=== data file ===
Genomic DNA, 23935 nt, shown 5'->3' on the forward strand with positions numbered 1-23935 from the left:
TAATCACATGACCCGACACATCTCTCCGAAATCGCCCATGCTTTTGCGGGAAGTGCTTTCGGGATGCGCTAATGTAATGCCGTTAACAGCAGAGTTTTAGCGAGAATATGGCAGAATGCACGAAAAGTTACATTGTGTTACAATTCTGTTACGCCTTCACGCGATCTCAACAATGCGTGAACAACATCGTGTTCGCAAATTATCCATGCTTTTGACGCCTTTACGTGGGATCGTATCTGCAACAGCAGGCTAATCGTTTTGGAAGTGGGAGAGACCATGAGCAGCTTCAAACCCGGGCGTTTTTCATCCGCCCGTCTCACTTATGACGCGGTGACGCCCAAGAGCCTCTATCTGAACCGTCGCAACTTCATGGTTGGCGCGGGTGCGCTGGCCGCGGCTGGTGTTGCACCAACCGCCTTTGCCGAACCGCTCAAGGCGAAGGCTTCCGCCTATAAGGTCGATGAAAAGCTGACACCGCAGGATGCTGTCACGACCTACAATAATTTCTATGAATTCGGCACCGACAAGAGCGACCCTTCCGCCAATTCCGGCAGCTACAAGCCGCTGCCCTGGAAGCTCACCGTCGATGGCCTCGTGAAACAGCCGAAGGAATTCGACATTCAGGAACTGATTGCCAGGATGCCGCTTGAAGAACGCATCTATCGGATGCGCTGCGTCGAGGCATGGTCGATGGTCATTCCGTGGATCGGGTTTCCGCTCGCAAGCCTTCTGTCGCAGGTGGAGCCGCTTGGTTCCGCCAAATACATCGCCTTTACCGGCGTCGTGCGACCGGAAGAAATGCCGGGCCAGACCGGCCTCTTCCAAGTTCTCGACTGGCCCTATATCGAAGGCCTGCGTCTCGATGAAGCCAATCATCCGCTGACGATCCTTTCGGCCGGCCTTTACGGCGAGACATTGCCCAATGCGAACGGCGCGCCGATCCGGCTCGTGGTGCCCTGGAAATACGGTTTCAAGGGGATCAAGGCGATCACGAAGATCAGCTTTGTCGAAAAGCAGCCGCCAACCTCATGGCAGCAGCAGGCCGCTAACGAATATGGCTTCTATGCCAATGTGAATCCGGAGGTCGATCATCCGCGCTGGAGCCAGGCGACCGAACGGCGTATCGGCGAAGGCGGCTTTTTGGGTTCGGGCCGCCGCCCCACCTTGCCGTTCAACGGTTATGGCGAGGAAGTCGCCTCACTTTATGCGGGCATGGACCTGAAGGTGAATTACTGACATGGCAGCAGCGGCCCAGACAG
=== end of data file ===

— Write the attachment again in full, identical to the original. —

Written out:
Genomic DNA, 23935 nt, shown 5'->3' on the forward strand with positions numbered 1-23935 from the left:
TAATCACATGACCCGACACATCTCTCCGAAATCGCCCATGCTTTTGCGGGAAGTGCTTTCGGGATGCGCTAATGTAATGCCGTTAACAGCAGAGTTTTAGCGAGAATATGGCAGAATGCACGAAAAGTTACATTGTGTTACAATTCTGTTACGCCTTCACGCGATCTCAACAATGCGTGAACAACATCGTGTTCGCAAATTATCCATGCTTTTGACGCCTTTACGTGGGATCGTATCTGCAACAGCAGGCTAATCGTTTTGGAAGTGGGAGAGACCATGAGCAGCTTCAAACCCGGGCGTTTTTCATCCGCCCGTCTCACTTATGACGCGGTGACGCCCAAGAGCCTCTATCTGAACCGTCGCAACTTCATGGTTGGCGCGGGTGCGCTGGCCGCGGCTGGTGTTGCACCAACCGCCTTTGCCGAACCGCTCAAGGCGAAGGCTTCCGCCTATAAGGTCGATGAAAAGCTGACACCGCAGGATGCTGTCACGACCTACAATAATTTCTATGAATTCGGCACCGACAAGAGCGACCCTTCCGCCAATTCCGGCAGCTACAAGCCGCTGCCCTGGAAGCTCACCGTCGATGGCCTCGTGAAACAGCCGAAGGAATTCGACATTCAGGAACTGATTGCCAGGATGCCGCTTGAAGAACGCATCTATCGGATGCGCTGCGTCGAGGCATGGTCGATGGTCATTCCGTGGATCGGGTTTCCGCTCGCAAGCCTTCTGTCGCAGGTGGAGCCGCTTGGTTCCGCCAAATACATCGCCTTTACCGGCGTCGTGCGACCGGAAGAAATGCCGGGCCAGACCGGCCTCTTCCAAGTTCTCGACTGGCCCTATATCGAAGGCCTGCGTCTCGATGAAGCCAATCATCCGCTGACGATCCTTTCGGCCGGCCTTTACGGCGAGACATTGCCCAATGCGAACGGCGCGCCGATCCGGCTCGTGGTGCCCTGGAAATACGGTTTCAAGGGGATCAAGGCGATCACGAAGATCAGCTTTGTCGAAAAGCAGCCGCCAACCTCATGGCAGCAGCAGGCCGCTAACGAATATGGCTTCTATGCCAATGTGAATCCGGAGGTCGATCATCCGCGCTGGAGCCAGGCGACCGAACGGCGTATCGGCGAAGGCGGCTTTTTGGGTTCGGGCCGCCGCCCCACCTTGCCGTTCAACGGTTATGGCGAGGAAGTCGCCTCACTTTATGCGGGCATGGACCTGAAGGTGAATTACTGACATGGCAGCAGCGGCCCAGACAG